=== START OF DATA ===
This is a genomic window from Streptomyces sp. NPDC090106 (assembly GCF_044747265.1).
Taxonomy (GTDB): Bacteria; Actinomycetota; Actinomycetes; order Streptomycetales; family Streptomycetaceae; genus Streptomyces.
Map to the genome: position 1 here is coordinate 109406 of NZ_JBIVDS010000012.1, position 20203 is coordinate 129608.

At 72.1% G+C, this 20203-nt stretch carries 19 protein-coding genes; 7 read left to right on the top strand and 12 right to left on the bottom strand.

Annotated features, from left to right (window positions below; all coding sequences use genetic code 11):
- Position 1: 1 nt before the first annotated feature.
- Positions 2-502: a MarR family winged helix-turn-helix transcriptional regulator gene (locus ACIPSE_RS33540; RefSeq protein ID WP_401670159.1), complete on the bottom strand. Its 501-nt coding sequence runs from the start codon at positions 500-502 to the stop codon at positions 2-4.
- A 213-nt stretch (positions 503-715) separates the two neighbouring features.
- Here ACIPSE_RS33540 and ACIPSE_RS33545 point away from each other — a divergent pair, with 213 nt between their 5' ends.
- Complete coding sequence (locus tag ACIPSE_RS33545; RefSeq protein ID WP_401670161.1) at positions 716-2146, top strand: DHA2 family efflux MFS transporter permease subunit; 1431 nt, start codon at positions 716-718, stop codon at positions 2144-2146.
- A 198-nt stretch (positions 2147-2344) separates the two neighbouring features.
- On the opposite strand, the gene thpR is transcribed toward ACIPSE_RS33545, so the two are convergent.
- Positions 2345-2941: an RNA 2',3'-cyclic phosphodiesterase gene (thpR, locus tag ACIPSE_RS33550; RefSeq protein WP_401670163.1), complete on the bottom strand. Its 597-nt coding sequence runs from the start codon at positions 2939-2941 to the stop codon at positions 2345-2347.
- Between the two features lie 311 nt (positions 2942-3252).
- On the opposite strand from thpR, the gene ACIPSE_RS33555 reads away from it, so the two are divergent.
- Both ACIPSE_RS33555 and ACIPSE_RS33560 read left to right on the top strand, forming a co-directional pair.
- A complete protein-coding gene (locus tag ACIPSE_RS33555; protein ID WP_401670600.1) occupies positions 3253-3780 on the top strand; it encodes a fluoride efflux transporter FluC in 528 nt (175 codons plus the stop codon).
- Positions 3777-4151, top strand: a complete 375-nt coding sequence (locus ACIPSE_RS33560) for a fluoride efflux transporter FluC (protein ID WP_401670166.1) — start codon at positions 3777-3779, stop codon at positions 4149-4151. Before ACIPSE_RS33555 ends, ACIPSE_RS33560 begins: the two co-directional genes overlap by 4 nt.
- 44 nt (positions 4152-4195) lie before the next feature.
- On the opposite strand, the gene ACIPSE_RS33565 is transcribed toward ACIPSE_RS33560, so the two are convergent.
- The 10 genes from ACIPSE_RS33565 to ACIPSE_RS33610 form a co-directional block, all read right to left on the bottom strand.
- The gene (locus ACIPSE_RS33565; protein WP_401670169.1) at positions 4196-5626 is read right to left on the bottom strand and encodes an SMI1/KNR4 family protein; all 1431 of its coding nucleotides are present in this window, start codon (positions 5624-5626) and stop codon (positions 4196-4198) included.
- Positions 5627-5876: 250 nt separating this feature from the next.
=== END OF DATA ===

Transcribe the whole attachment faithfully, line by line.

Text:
This is a genomic window from Streptomyces sp. NPDC090106 (assembly GCF_044747265.1).
Taxonomy (GTDB): Bacteria; Actinomycetota; Actinomycetes; order Streptomycetales; family Streptomycetaceae; genus Streptomyces.
Map to the genome: position 1 here is coordinate 109406 of NZ_JBIVDS010000012.1, position 20203 is coordinate 129608.

At 72.1% G+C, this 20203-nt stretch carries 19 protein-coding genes; 7 read left to right on the top strand and 12 right to left on the bottom strand.

Annotated features, from left to right (window positions below; all coding sequences use genetic code 11):
- Position 1: 1 nt before the first annotated feature.
- Positions 2-502: a MarR family winged helix-turn-helix transcriptional regulator gene (locus ACIPSE_RS33540; RefSeq protein ID WP_401670159.1), complete on the bottom strand. Its 501-nt coding sequence runs from the start codon at positions 500-502 to the stop codon at positions 2-4.
- A 213-nt stretch (positions 503-715) separates the two neighbouring features.
- Here ACIPSE_RS33540 and ACIPSE_RS33545 point away from each other — a divergent pair, with 213 nt between their 5' ends.
- Complete coding sequence (locus tag ACIPSE_RS33545; RefSeq protein ID WP_401670161.1) at positions 716-2146, top strand: DHA2 family efflux MFS transporter permease subunit; 1431 nt, start codon at positions 716-718, stop codon at positions 2144-2146.
- A 198-nt stretch (positions 2147-2344) separates the two neighbouring features.
- On the opposite strand, the gene thpR is transcribed toward ACIPSE_RS33545, so the two are convergent.
- Positions 2345-2941: an RNA 2',3'-cyclic phosphodiesterase gene (thpR, locus tag ACIPSE_RS33550; RefSeq protein WP_401670163.1), complete on the bottom strand. Its 597-nt coding sequence runs from the start codon at positions 2939-2941 to the stop codon at positions 2345-2347.
- Between the two features lie 311 nt (positions 2942-3252).
- On the opposite strand from thpR, the gene ACIPSE_RS33555 reads away from it, so the two are divergent.
- Both ACIPSE_RS33555 and ACIPSE_RS33560 read left to right on the top strand, forming a co-directional pair.
- A complete protein-coding gene (locus tag ACIPSE_RS33555; protein ID WP_401670600.1) occupies positions 3253-3780 on the top strand; it encodes a fluoride efflux transporter FluC in 528 nt (175 codons plus the stop codon).
- Positions 3777-4151, top strand: a complete 375-nt coding sequence (locus ACIPSE_RS33560) for a fluoride efflux transporter FluC (protein ID WP_401670166.1) — start codon at positions 3777-3779, stop codon at positions 4149-4151. Before ACIPSE_RS33555 ends, ACIPSE_RS33560 begins: the two co-directional genes overlap by 4 nt.
- 44 nt (positions 4152-4195) lie before the next feature.
- On the opposite strand, the gene ACIPSE_RS33565 is transcribed toward ACIPSE_RS33560, so the two are convergent.
- The 10 genes from ACIPSE_RS33565 to ACIPSE_RS33610 form a co-directional block, all read right to left on the bottom strand.
- The gene (locus ACIPSE_RS33565; protein WP_401670169.1) at positions 4196-5626 is read right to left on the bottom strand and encodes an SMI1/KNR4 family protein; all 1431 of its coding nucleotides are present in this window, start codon (positions 5624-5626) and stop codon (positions 4196-4198) included.
- Positions 5627-5876: 250 nt separating this feature from the next.